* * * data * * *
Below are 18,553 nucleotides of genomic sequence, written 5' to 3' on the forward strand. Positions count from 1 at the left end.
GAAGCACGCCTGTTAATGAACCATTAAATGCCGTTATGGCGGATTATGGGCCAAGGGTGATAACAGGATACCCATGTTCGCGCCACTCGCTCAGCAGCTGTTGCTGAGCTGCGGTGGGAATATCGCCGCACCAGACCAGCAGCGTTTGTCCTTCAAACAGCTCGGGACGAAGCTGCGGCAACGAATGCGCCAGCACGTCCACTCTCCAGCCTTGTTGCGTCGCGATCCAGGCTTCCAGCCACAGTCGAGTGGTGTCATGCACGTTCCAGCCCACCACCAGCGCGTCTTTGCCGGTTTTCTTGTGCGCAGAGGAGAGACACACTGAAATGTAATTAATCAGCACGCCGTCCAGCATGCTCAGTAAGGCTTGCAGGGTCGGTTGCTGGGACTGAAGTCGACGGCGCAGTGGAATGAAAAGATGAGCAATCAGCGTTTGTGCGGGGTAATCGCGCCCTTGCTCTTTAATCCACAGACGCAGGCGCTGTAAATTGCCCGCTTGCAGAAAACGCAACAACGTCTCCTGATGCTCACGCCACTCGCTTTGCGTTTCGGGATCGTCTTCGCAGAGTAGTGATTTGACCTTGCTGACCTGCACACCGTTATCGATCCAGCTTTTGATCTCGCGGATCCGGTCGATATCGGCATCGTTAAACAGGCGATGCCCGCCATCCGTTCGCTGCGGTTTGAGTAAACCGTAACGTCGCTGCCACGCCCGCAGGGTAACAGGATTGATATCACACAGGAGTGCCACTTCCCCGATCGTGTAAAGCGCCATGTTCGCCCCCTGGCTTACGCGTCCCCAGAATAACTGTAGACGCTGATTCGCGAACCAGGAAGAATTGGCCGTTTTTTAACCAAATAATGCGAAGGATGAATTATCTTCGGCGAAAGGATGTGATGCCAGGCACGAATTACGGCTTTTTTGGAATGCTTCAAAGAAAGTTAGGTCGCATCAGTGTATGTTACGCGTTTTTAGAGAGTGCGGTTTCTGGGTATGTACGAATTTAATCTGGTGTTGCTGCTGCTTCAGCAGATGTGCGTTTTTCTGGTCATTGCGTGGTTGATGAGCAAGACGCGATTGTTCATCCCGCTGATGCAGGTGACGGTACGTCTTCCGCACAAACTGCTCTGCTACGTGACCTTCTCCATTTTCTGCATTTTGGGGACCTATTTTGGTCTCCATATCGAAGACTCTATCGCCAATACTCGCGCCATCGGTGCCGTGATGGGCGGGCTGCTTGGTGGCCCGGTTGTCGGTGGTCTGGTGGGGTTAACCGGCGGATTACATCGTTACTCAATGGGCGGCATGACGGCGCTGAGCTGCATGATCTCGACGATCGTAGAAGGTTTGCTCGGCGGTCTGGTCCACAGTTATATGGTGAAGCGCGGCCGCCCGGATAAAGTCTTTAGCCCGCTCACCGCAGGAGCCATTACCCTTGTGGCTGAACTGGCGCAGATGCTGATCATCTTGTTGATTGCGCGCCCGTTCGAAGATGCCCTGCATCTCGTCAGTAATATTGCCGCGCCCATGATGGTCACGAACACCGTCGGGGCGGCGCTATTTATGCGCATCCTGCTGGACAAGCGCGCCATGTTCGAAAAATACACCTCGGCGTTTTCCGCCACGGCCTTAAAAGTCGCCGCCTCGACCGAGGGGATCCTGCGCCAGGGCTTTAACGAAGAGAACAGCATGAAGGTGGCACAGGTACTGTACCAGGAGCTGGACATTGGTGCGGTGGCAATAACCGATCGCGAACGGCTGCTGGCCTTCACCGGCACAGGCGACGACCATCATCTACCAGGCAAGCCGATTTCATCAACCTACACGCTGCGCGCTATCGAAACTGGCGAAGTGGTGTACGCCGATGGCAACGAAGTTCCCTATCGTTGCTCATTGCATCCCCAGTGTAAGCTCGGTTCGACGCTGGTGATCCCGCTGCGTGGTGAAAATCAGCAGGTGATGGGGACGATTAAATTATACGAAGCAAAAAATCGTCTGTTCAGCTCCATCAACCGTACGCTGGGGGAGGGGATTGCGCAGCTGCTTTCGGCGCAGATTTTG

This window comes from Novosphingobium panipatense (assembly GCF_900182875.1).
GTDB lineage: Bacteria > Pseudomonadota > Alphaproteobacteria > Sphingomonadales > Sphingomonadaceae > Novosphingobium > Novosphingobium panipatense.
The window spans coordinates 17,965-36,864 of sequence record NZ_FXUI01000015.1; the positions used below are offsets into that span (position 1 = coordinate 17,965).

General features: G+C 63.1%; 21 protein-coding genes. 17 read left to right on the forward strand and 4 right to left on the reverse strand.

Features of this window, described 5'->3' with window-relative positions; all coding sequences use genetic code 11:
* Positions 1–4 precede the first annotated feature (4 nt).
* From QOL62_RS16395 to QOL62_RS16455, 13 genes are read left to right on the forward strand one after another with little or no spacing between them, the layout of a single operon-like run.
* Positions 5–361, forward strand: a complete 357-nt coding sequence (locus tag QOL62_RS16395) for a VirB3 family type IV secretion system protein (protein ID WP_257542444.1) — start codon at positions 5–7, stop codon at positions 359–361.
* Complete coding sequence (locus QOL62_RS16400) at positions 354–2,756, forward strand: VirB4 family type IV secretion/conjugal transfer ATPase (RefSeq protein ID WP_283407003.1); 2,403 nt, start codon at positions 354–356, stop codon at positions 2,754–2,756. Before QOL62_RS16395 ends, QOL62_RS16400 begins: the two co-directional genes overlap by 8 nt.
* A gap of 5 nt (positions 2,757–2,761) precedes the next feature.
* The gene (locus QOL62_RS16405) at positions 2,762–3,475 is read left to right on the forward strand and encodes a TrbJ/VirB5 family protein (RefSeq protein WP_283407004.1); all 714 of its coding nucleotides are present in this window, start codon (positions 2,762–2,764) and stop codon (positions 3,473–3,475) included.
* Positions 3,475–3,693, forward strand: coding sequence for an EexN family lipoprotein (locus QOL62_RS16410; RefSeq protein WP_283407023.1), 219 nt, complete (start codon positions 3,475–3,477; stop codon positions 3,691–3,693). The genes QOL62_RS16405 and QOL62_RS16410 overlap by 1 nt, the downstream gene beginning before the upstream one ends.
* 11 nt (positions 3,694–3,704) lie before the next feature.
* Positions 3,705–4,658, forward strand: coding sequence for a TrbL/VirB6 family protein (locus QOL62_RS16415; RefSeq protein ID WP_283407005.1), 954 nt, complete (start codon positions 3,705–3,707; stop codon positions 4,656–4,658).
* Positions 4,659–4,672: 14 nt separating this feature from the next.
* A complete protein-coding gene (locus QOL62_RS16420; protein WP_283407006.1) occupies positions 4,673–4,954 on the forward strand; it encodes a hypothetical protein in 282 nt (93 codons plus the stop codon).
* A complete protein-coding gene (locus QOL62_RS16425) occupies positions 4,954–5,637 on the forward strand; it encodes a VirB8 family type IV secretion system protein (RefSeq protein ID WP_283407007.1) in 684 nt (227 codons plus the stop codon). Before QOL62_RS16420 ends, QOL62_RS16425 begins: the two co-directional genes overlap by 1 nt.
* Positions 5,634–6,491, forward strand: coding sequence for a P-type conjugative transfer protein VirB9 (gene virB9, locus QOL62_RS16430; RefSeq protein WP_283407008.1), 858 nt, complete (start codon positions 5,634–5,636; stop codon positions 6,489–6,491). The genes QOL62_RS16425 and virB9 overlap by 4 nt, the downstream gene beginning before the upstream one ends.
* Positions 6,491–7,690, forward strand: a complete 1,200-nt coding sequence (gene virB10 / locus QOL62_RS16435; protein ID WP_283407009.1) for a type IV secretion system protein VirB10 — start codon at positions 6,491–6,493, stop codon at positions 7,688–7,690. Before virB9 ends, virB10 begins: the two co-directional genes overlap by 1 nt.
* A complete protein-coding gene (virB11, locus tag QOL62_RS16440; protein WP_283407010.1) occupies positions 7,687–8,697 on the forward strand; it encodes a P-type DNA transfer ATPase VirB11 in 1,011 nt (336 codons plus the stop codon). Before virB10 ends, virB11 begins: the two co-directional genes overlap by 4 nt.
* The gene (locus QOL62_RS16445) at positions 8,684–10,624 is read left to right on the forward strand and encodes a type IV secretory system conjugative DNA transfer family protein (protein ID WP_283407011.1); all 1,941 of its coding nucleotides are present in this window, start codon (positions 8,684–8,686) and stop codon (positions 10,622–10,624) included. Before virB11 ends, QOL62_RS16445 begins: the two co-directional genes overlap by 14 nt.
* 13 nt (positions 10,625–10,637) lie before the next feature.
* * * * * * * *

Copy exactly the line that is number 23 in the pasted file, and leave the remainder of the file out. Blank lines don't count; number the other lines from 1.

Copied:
* The gene (locus QOL62_RS16445) at positions 8,684–10,624 is read left to right on the forward strand and encodes a type IV secretory system conjugative DNA transfer family protein (protein ID WP_283407011.1); all 1,941 of its coding nucleotides are present in this window, start codon (positions 8,684–8,686) and stop codon (positions 10,622–10,624) included. Before virB11 ends, QOL62_RS16445 begins: the two co-directional genes overlap by 14 nt.